• One other type of Web site often useful to home schoolers are Web sites created and sponsored by individuals. Many home-schooling families have been enormously generous with their time and knowledge of Internet resources, and have posted links to very valuable educational information. Other families have even posted unit studies that they have created themselves, or useful forms that they have designed. However, many other Web sites designed by individuals contain inaccurate, misleading, or wrong information, so evaluate all materials carefully. 

The second consideration in determining whether or not to use a particular Internet curriculum resource is a personal one, unique to your family. Is the curriculum resource appropriate for your child’s age, his or her learning style, your teaching style, and your family’s religious beliefs? These are important questions to ask about any curriculum materials you are considering, whether or not they come from the Internet. As you do this, remember the following: 

Do not be a slave to any curriculum materials, whether you got them from the Internet or from a traditional publisher.  Too often, even among home schoolers, we let a set curriculum designed by someone else dictate what and when our children learn. In reality, curriculum materials are simply a tool. Take the time to pray, and then follow the Lord’s guidance as to what your child needs to learn, and when. Use any curriculum or instructional materials to assist in following that directive, and not the other way around.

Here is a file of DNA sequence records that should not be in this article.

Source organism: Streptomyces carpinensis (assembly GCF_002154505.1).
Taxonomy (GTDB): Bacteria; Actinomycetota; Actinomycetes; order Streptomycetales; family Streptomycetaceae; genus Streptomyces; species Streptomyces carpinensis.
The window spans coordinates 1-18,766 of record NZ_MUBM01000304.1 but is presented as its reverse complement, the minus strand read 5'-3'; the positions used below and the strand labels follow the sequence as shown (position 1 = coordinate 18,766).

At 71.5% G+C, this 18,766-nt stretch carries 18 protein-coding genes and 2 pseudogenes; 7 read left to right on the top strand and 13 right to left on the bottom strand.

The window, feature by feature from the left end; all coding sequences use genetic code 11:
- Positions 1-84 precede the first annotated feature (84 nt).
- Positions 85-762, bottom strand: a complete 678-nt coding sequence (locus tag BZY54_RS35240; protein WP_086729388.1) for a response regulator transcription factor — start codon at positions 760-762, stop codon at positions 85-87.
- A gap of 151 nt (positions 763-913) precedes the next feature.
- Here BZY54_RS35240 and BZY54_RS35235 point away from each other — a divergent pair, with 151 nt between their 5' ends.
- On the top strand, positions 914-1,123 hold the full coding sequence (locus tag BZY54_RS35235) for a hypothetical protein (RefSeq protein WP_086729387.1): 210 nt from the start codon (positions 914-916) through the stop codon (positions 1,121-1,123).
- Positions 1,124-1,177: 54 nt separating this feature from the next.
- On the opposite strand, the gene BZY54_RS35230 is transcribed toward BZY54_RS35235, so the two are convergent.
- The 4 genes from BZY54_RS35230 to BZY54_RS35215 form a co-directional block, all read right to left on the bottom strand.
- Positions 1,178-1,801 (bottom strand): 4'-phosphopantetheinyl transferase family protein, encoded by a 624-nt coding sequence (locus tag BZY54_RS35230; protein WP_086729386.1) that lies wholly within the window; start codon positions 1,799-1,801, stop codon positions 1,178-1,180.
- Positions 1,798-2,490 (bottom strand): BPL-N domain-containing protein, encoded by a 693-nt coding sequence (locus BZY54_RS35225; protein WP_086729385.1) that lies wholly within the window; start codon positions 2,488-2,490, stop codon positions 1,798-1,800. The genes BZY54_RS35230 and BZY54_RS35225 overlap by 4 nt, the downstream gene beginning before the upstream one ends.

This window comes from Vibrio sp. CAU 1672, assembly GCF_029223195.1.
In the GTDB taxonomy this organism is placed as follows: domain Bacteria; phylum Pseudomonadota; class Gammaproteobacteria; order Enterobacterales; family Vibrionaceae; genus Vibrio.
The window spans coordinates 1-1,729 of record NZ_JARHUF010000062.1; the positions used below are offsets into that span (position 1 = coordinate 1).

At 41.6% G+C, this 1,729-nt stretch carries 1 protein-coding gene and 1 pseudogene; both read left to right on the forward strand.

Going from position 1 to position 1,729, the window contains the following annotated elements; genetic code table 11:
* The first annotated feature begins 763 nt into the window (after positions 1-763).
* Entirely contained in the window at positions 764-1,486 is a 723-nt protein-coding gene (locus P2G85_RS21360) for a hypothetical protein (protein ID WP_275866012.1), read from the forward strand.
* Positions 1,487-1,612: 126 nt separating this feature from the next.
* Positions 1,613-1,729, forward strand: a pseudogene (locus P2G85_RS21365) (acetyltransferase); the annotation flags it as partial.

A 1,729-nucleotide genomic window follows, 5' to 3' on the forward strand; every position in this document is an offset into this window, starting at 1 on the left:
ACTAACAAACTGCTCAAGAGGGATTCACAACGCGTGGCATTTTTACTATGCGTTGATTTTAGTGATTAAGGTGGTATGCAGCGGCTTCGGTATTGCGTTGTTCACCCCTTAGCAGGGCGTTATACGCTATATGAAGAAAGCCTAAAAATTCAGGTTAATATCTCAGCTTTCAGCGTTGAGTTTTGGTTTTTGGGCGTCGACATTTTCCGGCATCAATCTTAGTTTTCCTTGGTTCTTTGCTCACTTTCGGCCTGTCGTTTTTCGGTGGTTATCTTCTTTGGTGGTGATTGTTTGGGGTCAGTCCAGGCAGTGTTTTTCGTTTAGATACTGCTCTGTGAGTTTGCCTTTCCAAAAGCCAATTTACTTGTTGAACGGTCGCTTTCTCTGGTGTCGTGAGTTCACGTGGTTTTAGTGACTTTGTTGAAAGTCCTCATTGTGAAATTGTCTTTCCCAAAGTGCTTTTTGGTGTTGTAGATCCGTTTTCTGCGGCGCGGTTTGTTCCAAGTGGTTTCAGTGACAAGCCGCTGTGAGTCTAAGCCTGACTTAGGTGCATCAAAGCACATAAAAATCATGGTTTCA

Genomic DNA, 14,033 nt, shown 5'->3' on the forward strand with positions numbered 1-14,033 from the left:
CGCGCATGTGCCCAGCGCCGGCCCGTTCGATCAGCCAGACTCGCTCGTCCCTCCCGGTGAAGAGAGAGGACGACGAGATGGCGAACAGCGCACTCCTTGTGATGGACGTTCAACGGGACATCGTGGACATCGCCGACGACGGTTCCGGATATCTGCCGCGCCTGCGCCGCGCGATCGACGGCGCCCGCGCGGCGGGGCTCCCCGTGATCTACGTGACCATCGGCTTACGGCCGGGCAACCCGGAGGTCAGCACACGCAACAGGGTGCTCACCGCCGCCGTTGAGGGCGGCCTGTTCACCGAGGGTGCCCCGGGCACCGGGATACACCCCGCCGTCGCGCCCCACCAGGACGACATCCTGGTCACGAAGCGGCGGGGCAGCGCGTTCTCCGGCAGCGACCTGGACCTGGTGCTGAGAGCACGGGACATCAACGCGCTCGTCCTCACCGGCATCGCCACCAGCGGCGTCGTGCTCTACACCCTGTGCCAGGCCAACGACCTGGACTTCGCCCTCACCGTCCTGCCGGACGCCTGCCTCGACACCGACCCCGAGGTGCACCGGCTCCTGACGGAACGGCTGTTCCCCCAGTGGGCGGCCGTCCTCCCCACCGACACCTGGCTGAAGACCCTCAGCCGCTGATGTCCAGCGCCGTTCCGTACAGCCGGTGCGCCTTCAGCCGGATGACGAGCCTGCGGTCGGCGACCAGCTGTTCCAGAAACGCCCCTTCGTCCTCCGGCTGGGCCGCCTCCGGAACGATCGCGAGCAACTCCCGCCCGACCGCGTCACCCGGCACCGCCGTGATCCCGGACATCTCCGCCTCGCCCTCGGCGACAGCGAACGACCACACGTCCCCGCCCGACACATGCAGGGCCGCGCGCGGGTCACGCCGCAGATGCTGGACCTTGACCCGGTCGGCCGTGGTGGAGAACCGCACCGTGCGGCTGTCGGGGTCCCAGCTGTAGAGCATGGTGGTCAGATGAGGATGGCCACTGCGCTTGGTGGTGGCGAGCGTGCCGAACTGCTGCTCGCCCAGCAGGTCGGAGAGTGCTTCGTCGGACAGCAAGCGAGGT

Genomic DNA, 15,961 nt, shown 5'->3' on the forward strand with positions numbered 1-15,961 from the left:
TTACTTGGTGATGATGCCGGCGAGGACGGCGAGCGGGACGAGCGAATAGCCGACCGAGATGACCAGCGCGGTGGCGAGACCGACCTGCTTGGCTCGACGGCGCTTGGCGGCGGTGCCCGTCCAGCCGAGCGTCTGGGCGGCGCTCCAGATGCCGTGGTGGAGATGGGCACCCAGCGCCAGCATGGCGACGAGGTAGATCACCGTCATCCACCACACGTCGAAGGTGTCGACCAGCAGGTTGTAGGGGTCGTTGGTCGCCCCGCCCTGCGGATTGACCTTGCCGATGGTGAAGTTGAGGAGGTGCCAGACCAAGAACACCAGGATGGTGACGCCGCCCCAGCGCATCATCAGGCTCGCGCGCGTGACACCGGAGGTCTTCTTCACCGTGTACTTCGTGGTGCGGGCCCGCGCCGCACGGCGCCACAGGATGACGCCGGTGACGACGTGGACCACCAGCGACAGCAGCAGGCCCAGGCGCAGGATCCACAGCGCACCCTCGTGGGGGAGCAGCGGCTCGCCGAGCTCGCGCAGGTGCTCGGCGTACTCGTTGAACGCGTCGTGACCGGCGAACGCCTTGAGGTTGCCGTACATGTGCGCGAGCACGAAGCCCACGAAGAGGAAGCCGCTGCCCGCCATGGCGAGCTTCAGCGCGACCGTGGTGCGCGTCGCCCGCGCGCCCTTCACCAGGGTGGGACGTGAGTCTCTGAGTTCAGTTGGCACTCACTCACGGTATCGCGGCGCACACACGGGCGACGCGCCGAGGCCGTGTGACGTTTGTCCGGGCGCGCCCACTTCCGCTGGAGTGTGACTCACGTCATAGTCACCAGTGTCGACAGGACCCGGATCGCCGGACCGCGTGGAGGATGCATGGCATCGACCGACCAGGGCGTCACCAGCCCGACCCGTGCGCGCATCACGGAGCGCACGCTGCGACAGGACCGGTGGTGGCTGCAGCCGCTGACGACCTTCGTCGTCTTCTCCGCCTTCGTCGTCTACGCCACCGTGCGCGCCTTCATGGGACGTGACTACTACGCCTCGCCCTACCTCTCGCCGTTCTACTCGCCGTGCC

Materials that work well for one child may not work with another child, even in the same family. This is because children have varied developmental paths, learning styles, personalities, interests, and missions in life. Don’t hesitate to retire instructional materials that are not working for a particular child, and select something more appropriate instead. 

The following Web sites and free online tutorials will assist home-schooling parents in learning how to evaluate Internet Web sites for accuracy and usefulness in their home school 

Evaluating Web Pages.  The evaluation section of this online tutorial is sponsored by the library at the University of California, Berkeley. This section of the tutorial provides practice in evaluating Web sites for accuracy, hints about determining the author of a Web site, ways to cite web information, and a series of very important questions to ask (http://www.lib.berkeley.edu/TeachingLib/Guides/Internet/EvalQuestions.html) when evaluating a Web site.